EU rules for reducing industrial emissions aim to achieve a high level of protection of human health and the environment by reducing harmful industrial emissions across the EU, in particular through better application of BAT. Decisions on BAT conclusions are the basis to reassess and update the environmental permits of industrial plants.
To read the publication by the Directorate-General for the Environment click here.
Brexit decision left UK firms paying 10% more than EU rivals for emissions
British businesses are paying substantially more to produce carbon dioxide than their EU rivals because of the government’s refusal to link the UK carbon market to the bigger European market after Brexit.
The difference is putting UK industry at a significant competitive disadvantage to European rivals, at a time of soaring energy prices, but does not result in any additional benefit to the environment.
Britain’s carbon price is higher because the UK carbon market, set up last year with the first permit auctions taking place last May, is much smaller and lacks the liquidity of the larger EU emissions trading scheme (EU ETS) that has been operating since 2005 and covers all of the EU’s heavy industries.
Under both schemes, companies buy tradeable permits to cover the carbon dioxide they produce, with cleaner companies able to sell spares to laggards. The price acts as an incentive to companies to clean up their operations, and is seen as an economically efficient way to help meet the net zero emissions target.
Ministers have no plans to seek a link with the EU ETS, but are understood not to have ruled out the possibility entirely.
DMA trilogue: tension in the details
Since the European Commission published its proposal for the Digital Market Act (DMA) in December 2020, policymakers have been hard at work assessing its merits, its shortcomings, and potential improvements. This culminated in both the European Council and European Parliament readying their negotiating positions in late 2021, ahead of the trilogue this year.
But will the amended DMA provide Europe’s consumers and businesses access to the best possible digital products and services over the long run, or does its focus on contestability risk overshadowing other important considerations—such as consumer welfare?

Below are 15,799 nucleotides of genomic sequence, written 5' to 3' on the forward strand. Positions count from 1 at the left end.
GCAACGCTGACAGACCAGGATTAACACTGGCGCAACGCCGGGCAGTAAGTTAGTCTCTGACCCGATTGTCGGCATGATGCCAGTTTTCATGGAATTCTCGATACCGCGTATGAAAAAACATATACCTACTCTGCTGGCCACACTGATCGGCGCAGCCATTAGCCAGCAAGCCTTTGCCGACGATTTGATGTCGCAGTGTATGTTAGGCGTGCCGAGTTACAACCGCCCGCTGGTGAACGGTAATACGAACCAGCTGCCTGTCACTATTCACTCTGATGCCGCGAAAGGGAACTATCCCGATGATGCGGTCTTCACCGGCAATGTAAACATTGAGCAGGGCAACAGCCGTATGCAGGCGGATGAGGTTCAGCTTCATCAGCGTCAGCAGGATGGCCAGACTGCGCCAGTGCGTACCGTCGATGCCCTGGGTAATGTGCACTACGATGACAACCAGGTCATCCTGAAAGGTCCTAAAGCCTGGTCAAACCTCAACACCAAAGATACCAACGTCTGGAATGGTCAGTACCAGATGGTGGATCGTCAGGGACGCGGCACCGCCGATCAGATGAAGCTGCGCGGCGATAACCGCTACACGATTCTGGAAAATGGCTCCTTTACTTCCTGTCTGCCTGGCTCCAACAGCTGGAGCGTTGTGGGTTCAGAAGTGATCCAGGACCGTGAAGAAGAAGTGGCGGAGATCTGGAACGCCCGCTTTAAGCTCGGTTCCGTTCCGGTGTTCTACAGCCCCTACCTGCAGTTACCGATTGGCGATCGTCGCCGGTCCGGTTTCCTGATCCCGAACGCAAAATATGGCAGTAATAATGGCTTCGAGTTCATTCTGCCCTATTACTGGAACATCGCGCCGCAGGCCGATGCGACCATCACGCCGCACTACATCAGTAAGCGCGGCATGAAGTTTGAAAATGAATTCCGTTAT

Make sure to read this column by Andreaa Antuca, Dr. Andrew Mell and Gareth Shier here.
How an open climate club can generate carbon dividends for the poor
Long discussed in economic circles, the climate club idea has recently gained momentum. Its contours are clear: club members commit to ambitious domestic emissions reductions and, at the same time, jointly introduce carbon border adjustment measures to hedge against industry moving to regions with lower climate ambitions. In addition, they cooperate on the transformation of their industrial sectors to establish an international lead market for climate-friendly materials and products. That way, climate policy pioneers will avoid a competitive disadvantage in the international marketplace because of their climate efforts, especially when it comes to energy-intensive industries.
All this is sensible, but to be aligned with the Paris Agreement, a climate club needs to respect the principle of common but differentiated responsibilities, which postulates that while all countries must take responsibility for fighting the global climate crisis, it is necessary to recognise the significant differences in terms of economic development and historical carbon emissions.
For a climate club to respect this principle and to live up to the imperative of climate justice, it is key to support to emerging economies and developing countries in their transition to a low carbon future. The German proposal hints at helping emerging economies and developing countries to potentially become members of the climate club, but it remains vague on the issue.